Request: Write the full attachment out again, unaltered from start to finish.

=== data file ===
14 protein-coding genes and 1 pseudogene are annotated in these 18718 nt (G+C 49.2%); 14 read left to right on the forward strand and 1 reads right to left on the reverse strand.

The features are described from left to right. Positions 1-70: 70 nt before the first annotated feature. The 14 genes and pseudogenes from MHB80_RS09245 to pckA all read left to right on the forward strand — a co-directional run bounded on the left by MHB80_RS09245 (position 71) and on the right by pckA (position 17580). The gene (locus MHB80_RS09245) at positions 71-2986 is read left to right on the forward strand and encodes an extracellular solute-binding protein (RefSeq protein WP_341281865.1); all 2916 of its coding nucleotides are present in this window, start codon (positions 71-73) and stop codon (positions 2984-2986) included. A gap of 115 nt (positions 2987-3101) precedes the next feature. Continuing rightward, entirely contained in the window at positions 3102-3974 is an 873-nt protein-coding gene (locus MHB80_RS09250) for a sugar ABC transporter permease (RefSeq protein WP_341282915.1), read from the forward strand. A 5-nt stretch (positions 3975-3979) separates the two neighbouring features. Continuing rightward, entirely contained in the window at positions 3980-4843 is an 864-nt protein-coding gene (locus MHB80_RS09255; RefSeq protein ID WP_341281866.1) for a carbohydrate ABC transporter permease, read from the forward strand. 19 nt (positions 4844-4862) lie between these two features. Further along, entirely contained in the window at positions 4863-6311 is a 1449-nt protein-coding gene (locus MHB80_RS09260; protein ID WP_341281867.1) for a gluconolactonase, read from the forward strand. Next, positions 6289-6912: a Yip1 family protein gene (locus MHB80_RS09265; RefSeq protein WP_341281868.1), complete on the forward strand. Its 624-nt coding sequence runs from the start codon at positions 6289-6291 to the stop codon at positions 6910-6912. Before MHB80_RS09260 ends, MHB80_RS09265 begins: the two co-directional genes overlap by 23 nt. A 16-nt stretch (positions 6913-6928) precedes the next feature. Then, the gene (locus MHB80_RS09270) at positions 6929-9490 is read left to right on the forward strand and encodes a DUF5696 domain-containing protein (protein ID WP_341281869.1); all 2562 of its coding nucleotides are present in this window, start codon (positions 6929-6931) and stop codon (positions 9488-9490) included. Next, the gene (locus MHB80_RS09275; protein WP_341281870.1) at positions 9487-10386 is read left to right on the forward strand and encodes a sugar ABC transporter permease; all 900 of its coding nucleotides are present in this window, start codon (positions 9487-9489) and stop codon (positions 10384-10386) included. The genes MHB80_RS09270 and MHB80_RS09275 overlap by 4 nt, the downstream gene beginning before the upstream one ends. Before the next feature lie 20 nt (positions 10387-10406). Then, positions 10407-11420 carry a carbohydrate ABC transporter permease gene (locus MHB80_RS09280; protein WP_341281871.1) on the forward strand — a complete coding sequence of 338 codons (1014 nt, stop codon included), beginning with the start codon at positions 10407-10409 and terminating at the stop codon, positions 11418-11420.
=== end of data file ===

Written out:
14 protein-coding genes and 1 pseudogene are annotated in these 18718 nt (G+C 49.2%); 14 read left to right on the forward strand and 1 reads right to left on the reverse strand.

The features are described from left to right. Positions 1-70: 70 nt before the first annotated feature. The 14 genes and pseudogenes from MHB80_RS09245 to pckA all read left to right on the forward strand — a co-directional run bounded on the left by MHB80_RS09245 (position 71) and on the right by pckA (position 17580). The gene (locus MHB80_RS09245) at positions 71-2986 is read left to right on the forward strand and encodes an extracellular solute-binding protein (RefSeq protein WP_341281865.1); all 2916 of its coding nucleotides are present in this window, start codon (positions 71-73) and stop codon (positions 2984-2986) included. A gap of 115 nt (positions 2987-3101) precedes the next feature. Continuing rightward, entirely contained in the window at positions 3102-3974 is an 873-nt protein-coding gene (locus MHB80_RS09250) for a sugar ABC transporter permease (RefSeq protein WP_341282915.1), read from the forward strand. A 5-nt stretch (positions 3975-3979) separates the two neighbouring features. Continuing rightward, entirely contained in the window at positions 3980-4843 is an 864-nt protein-coding gene (locus MHB80_RS09255; RefSeq protein ID WP_341281866.1) for a carbohydrate ABC transporter permease, read from the forward strand. 19 nt (positions 4844-4862) lie between these two features. Further along, entirely contained in the window at positions 4863-6311 is a 1449-nt protein-coding gene (locus MHB80_RS09260; protein ID WP_341281867.1) for a gluconolactonase, read from the forward strand. Next, positions 6289-6912: a Yip1 family protein gene (locus MHB80_RS09265; RefSeq protein WP_341281868.1), complete on the forward strand. Its 624-nt coding sequence runs from the start codon at positions 6289-6291 to the stop codon at positions 6910-6912. Before MHB80_RS09260 ends, MHB80_RS09265 begins: the two co-directional genes overlap by 23 nt. A 16-nt stretch (positions 6913-6928) precedes the next feature. Then, the gene (locus MHB80_RS09270) at positions 6929-9490 is read left to right on the forward strand and encodes a DUF5696 domain-containing protein (protein ID WP_341281869.1); all 2562 of its coding nucleotides are present in this window, start codon (positions 6929-6931) and stop codon (positions 9488-9490) included. Next, the gene (locus MHB80_RS09275; protein WP_341281870.1) at positions 9487-10386 is read left to right on the forward strand and encodes a sugar ABC transporter permease; all 900 of its coding nucleotides are present in this window, start codon (positions 9487-9489) and stop codon (positions 10384-10386) included. The genes MHB80_RS09270 and MHB80_RS09275 overlap by 4 nt, the downstream gene beginning before the upstream one ends. Before the next feature lie 20 nt (positions 10387-10406). Then, positions 10407-11420 carry a carbohydrate ABC transporter permease gene (locus MHB80_RS09280; protein WP_341281871.1) on the forward strand — a complete coding sequence of 338 codons (1014 nt, stop codon included), beginning with the start codon at positions 10407-10409 and terminating at the stop codon, positions 11418-11420.